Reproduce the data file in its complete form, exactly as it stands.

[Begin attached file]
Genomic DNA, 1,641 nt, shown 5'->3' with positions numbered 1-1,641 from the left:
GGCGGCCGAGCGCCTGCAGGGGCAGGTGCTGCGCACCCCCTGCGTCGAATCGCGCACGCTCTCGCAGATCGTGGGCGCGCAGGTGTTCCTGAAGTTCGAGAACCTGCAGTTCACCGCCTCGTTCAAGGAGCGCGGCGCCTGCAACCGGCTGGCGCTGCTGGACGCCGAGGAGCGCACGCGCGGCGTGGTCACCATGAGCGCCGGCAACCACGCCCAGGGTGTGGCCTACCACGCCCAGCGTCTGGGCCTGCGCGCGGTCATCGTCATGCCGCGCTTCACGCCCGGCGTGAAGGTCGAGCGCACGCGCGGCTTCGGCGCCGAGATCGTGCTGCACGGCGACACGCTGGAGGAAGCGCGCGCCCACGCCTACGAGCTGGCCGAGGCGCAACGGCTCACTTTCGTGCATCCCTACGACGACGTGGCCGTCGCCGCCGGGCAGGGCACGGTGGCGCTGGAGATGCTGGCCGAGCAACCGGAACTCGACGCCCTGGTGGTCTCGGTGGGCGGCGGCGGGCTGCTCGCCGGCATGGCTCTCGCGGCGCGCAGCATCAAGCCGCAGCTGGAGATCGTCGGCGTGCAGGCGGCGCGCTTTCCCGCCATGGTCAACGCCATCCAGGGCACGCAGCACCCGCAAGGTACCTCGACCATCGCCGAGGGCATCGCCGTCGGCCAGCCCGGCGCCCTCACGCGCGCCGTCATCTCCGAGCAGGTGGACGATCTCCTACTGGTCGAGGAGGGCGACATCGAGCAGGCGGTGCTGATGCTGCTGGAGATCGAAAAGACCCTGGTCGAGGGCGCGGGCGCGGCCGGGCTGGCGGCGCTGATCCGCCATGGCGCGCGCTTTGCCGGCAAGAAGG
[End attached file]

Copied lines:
Genomic DNA, 1,641 nt, shown 5'->3' with positions numbered 1-1,641 from the left:
GGCGGCCGAGCGCCTGCAGGGGCAGGTGCTGCGCACCCCCTGCGTCGAATCGCGCACGCTCTCGCAGATCGTGGGCGCGCAGGTGTTCCTGAAGTTCGAGAACCTGCAGTTCACCGCCTCGTTCAAGGAGCGCGGCGCCTGCAACCGGCTGGCGCTGCTGGACGCCGAGGAGCGCACGCGCGGCGTGGTCACCATGAGCGCCGGCAACCACGCCCAGGGTGTGGCCTACCACGCCCAGCGTCTGGGCCTGCGCGCGGTCATCGTCATGCCGCGCTTCACGCCCGGCGTGAAGGTCGAGCGCACGCGCGGCTTCGGCGCCGAGATCGTGCTGCACGGCGACACGCTGGAGGAAGCGCGCGCCCACGCCTACGAGCTGGCCGAGGCGCAACGGCTCACTTTCGTGCATCCCTACGACGACGTGGCCGTCGCCGCCGGGCAGGGCACGGTGGCGCTGGAGATGCTGGCCGAGCAACCGGAACTCGACGCCCTGGTGGTCTCGGTGGGCGGCGGCGGGCTGCTCGCCGGCATGGCTCTCGCGGCGCGCAGCATCAAGCCGCAGCTGGAGATCGTCGGCGTGCAGGCGGCGCGCTTTCCCGCCATGGTCAACGCCATCCAGGGCACGCAGCACCCGCAAGGTACCTCGACCATCGCCGAGGGCATCGCCGTCGGCCAGCCCGGCGCCCTCACGCGCGCCGTCATCTCCGAGCAGGTGGACGATCTCCTACTGGTCGAGGAGGGCGACATCGAGCAGGCGGTGCTGATGCTGCTGGAGATCGAAAAGACCCTGGTCGAGGGCGCGGGCGCGGCCGGGCTGGCGGCGCTGATCCGCCATGGCGCGCGCTTTGCCGGCAAGAAGG